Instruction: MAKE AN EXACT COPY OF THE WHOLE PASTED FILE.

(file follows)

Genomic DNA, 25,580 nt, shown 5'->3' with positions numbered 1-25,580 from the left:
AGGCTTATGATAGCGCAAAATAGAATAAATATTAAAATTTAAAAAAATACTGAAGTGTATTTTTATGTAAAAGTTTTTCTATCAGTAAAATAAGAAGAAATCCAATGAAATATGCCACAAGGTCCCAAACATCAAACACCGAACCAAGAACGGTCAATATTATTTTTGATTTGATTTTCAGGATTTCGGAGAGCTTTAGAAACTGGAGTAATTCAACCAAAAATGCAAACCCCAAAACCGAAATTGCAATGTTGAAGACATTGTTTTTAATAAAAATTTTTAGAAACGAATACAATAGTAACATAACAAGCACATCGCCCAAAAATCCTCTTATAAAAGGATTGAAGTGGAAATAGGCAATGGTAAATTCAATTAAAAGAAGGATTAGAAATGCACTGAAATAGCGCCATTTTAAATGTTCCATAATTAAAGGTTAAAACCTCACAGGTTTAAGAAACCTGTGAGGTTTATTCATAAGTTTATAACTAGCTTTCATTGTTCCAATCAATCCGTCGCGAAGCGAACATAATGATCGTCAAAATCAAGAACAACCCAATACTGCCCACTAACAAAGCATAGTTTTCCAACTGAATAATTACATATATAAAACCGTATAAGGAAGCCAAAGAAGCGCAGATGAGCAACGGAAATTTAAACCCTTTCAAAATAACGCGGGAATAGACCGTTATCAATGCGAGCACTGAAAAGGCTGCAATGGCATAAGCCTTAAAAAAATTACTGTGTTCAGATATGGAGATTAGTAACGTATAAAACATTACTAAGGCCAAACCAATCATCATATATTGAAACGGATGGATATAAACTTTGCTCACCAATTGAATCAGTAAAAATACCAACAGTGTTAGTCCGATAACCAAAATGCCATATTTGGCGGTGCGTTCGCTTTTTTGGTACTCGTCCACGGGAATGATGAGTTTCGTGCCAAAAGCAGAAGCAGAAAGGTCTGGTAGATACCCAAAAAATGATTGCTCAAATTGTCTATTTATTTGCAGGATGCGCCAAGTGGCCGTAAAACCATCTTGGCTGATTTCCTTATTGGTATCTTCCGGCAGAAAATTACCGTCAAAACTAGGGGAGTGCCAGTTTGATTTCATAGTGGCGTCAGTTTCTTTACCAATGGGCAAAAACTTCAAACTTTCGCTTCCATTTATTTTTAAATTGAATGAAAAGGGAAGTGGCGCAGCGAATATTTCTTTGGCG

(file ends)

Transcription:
Genomic DNA, 25,580 nt, shown 5'->3' with positions numbered 1-25,580 from the left:
AGGCTTATGATAGCGCAAAATAGAATAAATATTAAAATTTAAAAAAATACTGAAGTGTATTTTTATGTAAAAGTTTTTCTATCAGTAAAATAAGAAGAAATCCAATGAAATATGCCACAAGGTCCCAAACATCAAACACCGAACCAAGAACGGTCAATATTATTTTTGATTTGATTTTCAGGATTTCGGAGAGCTTTAGAAACTGGAGTAATTCAACCAAAAATGCAAACCCCAAAACCGAAATTGCAATGTTGAAGACATTGTTTTTAATAAAAATTTTTAGAAACGAATACAATAGTAACATAACAAGCACATCGCCCAAAAATCCTCTTATAAAAGGATTGAAGTGGAAATAGGCAATGGTAAATTCAATTAAAAGAAGGATTAGAAATGCACTGAAATAGCGCCATTTTAAATGTTCCATAATTAAAGGTTAAAACCTCACAGGTTTAAGAAACCTGTGAGGTTTATTCATAAGTTTATAACTAGCTTTCATTGTTCCAATCAATCCGTCGCGAAGCGAACATAATGATCGTCAAAATCAAGAACAACCCAATACTGCCCACTAACAAAGCATAGTTTTCCAACTGAATAATTACATATATAAAACCGTATAAGGAAGCCAAAGAAGCGCAGATGAGCAACGGAAATTTAAACCCTTTCAAAATAACGCGGGAATAGACCGTTATCAATGCGAGCACTGAAAAGGCTGCAATGGCATAAGCCTTAAAAAAATTACTGTGTTCAGATATGGAGATTAGTAACGTATAAAACATTACTAAGGCCAAACCAATCATCATATATTGAAACGGATGGATATAAACTTTGCTCACCAATTGAATCAGTAAAAATACCAACAGTGTTAGTCCGATAACCAAAATGCCATATTTGGCGGTGCGTTCGCTTTTTTGGTACTCGTCCACGGGAATGATGAGTTTCGTGCCAAAAGCAGAAGCAGAAAGGTCTGGTAGATACCCAAAAAATGATTGCTCAAATTGTCTATTTATTTGCAGGATGCGCCAAGTGGCCGTAAAACCATCTTGGCTGATTTCCTTATTGGTATCTTCCGGCAGAAAATTACCGTCAAAACTAGGGGAGTGCCAGTTTGATTTCATAGTGGCGTCAGTTTCTTTACCAATGGGCAAAAACTTCAAACTTTCGCTTCCATTTATTTTTAAATTGAATGAAAAGGGAAGTGGCGCAGCGAATATTTCTTTGGCG